Inspections, Compliance, Enforcement, and Criminal Investigations
Rocky Mountain Lions Eye Bank 26-Jan-04
Department of Health and Human Services
Public Health Service
January 26, 2004
RETURN RECEIPT REQUESTED
Mr. Edmund Jacobs
Rocky Mountain Lions Eye Bank
P.O. Box 6026
Aurora, Colorado 80045
Ref. # - DEN-04-04
Dear Mr. Jacobs:
The Food and Drug Administration (FDA) conducted an inspection of your firm, located at 1675 North Ursula Street, EI2049, Aurora, Colorado, between October 2 and 10, 2003. This inspection determined that ‘your firm processes human corneas, sclera, and whole eye globes intended for transplantation. Our investigators documented significant deviations from regulations for human tissue intended for transplantation set forth in Title 21, Code of Federal Regulations (21 CFR), Part 1270, promulgated under the authority of Section 361 of the Public Health Service Act. The deviations include the following:
1. Your firm failed to maintain records documenting the destruction or other disposition of human tissue, as required by 21 CFR 1270.35(d), in that your Tissue Destruction Log was incomplete and/or inaccurate. (This observation is a repeat of one previously observed during the inspection of your facility in 2000.) Examples include:
Your firm could not determine the final disposition of viral marker reactive corneas listed on the Tissue Destruction Log. Your senior staff was unable to locate tissue products listed on the Tissue Destruction Log when they attempted to dispose of them. There is no evidence that these tissues were destroyed. Although your staff stated to our investigator that they were confident that these tissues were not distributed, you have not provided evidence to demonstrate otherwise. Tissues involved included the following: [redacted]
Your firm could not determine the final disposition of [redacted] corneas identified as unsuitable for transplant for reasons other than positive viral marker results. Entries were noted in the Tissue Destruction Log stating, “can’t find,” or “didn’t see in white bucket.” Tissues involved included the following: [redacted]
2. Your firm failed to follow procedures for designating and identifying quarantined tissue, as required by 21 CFR 1270.31(c) and to maintain records concurrently with the performance of each significant step, as required by 21 CFR 1270.33(a), as evidenced by duplicate record entries indicating destruction of unsuitable tissue. (This observation is a repeat of one previously observed during the inspection of your facility in 2000.) In these cases, your Tissue Destruction Log indicates tissues were discarded or destroyed twice. There is no indication that your quality assurance staff reviewing these records noted the discrepancies and informed your technical staff and management, as required by your Biohazardous Waste Disposal procedure. Tissues involved included the following: [redacted]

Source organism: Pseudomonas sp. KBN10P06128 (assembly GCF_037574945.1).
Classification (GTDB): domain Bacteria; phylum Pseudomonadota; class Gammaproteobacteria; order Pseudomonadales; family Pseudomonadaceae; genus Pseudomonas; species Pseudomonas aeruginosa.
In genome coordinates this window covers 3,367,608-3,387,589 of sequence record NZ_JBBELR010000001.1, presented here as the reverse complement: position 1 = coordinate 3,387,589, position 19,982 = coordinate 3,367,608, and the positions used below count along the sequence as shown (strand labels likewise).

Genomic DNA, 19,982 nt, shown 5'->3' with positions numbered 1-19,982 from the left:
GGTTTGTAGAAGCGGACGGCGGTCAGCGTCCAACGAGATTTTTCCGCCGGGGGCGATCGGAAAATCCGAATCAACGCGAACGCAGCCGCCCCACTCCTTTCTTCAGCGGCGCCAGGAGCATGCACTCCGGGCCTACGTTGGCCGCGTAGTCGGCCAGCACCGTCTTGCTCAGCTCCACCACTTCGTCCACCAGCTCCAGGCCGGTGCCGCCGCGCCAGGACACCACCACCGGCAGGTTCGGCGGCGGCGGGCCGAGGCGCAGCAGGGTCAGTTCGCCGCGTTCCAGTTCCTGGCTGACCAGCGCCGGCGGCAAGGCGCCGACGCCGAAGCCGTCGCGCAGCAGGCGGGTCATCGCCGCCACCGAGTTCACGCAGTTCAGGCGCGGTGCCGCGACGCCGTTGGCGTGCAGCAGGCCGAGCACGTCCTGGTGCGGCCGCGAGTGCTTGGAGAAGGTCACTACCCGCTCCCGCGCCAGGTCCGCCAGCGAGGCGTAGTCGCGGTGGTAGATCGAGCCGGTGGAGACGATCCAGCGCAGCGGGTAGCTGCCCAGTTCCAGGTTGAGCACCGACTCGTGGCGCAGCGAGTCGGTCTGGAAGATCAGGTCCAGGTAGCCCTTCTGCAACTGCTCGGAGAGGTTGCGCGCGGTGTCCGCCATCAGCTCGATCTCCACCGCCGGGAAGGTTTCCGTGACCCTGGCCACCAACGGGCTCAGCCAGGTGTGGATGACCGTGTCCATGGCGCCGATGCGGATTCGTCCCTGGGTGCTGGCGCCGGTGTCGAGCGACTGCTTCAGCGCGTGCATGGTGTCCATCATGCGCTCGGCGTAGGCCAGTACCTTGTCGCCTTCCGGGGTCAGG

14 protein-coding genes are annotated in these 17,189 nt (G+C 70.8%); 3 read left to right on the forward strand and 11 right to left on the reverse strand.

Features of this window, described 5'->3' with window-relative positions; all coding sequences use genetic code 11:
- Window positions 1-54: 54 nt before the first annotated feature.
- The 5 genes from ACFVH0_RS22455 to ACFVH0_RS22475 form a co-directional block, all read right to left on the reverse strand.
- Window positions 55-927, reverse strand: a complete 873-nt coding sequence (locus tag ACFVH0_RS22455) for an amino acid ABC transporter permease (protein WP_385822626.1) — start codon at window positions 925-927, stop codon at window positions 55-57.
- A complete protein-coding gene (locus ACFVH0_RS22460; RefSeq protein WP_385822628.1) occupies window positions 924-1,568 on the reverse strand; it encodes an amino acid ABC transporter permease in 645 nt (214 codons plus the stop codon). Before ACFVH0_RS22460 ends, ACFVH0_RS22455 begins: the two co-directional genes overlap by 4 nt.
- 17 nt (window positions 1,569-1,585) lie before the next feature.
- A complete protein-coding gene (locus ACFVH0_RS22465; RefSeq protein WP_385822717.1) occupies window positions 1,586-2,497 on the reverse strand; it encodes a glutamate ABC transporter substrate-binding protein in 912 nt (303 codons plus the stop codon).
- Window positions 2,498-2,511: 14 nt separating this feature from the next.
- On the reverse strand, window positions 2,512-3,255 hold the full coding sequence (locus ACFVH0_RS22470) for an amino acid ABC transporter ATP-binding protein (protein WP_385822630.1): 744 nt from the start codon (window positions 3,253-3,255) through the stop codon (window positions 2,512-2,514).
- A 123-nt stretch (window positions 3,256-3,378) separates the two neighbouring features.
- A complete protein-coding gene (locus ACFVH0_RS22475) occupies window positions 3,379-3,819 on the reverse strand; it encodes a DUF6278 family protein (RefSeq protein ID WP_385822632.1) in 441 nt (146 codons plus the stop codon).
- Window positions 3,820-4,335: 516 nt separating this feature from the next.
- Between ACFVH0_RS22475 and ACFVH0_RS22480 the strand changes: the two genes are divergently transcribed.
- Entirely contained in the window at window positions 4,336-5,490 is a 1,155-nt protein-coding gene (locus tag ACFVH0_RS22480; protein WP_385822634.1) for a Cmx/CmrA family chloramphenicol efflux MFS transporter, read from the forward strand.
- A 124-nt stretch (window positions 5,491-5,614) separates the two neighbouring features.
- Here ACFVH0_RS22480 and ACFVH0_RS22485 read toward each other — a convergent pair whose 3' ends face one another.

We acknowledge receipt of your written response dated November 10, 2003, that addressed the inspectional observations on the Form FDA 483 issued at the close of the most recent inspection.
We have reviewed the contents of your response and have determined that the corrective action proposed is not adequate. For example, paragraph 6 of the Biohazardous Waste Disposal procedure included in your response, states, [redacted] This practice could result in your database inaccurately indicating that tissue had been destroyed when in fact the tissue had been used in training. By documenting the tissue as destroyed, there would be no accountability should the tissue inadvertently be distributed and transplanted. Paragraph 6 also appears to conflict with paragraph 8 which states that [redacted] The procedure does not address when or how non-transplantable tissue could be diverted for teaching/research use or who would be allowed to authorize such use.